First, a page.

Council members were themselves shipping a total of 90,000 containers per year through other ports in the region, and previous studies identified about 400,000 containers per year that could pass through the Port of Tampa if it offered international service.

“This Council got behind us and said to Zim and other container carriers, ‘We’re going to use you if you come to Tampa,'” Musser notes. Container volume is growing, and the port is courting other international steamship lines as well, she adds.

To accommodate the growing volume, the Port Authority brought in Stevedoring Services of America (SSA) to operate a container terminal, and it is working closely with that new partner to acquire a container gantry crane within the next several months.

As part of a 10-year, $100-million plan for container terminal facilities development, the port will expand its existing container facilities in phases. Eventually, it is slated to include 2,050 linear feet of berth, 54 acres of paved storage, a multi-lane gate, and three to four gantry cranes.

“Our great location, deepwater channel, rapidly expanding hinterland, and ongoing investments will position us as a competitive logistics option for those doing business with Latin America and the world,” says Wade Elliott, senior director of marketing for the Tampa Port Authority.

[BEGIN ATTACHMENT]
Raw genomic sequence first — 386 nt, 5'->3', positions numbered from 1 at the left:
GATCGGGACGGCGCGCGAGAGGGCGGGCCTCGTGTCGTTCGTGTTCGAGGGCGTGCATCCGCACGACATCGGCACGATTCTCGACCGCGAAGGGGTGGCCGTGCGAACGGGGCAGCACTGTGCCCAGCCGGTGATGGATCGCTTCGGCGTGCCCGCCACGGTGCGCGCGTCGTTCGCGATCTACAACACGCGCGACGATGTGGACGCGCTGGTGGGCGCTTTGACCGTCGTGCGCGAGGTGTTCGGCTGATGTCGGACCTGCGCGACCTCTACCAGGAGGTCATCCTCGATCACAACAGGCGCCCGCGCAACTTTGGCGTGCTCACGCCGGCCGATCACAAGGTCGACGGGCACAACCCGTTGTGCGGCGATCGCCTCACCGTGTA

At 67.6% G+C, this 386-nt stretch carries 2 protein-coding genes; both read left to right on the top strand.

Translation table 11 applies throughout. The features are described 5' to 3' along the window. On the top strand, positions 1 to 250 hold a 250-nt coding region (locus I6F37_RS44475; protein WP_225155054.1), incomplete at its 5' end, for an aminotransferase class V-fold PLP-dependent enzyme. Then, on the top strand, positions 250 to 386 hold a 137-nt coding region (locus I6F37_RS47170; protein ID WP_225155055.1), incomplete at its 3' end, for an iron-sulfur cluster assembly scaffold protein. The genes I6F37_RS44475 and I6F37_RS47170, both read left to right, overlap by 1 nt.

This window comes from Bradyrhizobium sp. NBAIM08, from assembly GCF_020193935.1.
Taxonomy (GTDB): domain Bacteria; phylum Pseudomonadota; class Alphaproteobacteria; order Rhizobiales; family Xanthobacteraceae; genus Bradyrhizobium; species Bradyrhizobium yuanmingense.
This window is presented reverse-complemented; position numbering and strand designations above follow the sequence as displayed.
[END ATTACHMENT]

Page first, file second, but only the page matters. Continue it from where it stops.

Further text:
Best Location for Serving Customers

Headquartered in Jacksonville, Crowley Liner Services is one of the major shipping lines that connects U.S. businesses with trading partners to the south. The company has operations in Jacksonville and in South Florida at Port Everglades. Crowley provides cargo service to and from Central America, the Caribbean, Mexico, Puerto Rico, the Bahamas, the Dominican Republic, Haiti, and Cuba.

“Because our service emphasis is on the Caribbean and Latin America, we have found that being in Florida affords us the best opportunity to be responsive to the needs of our customers shipping goods to and from the United States,” says Mark Miller, director of corporate communications for Crowley Liner Services.

A sister company, Crowley Logistics, is also based in Jacksonville. It has offices and one distribution center in that city and three distribution centers in South Florida.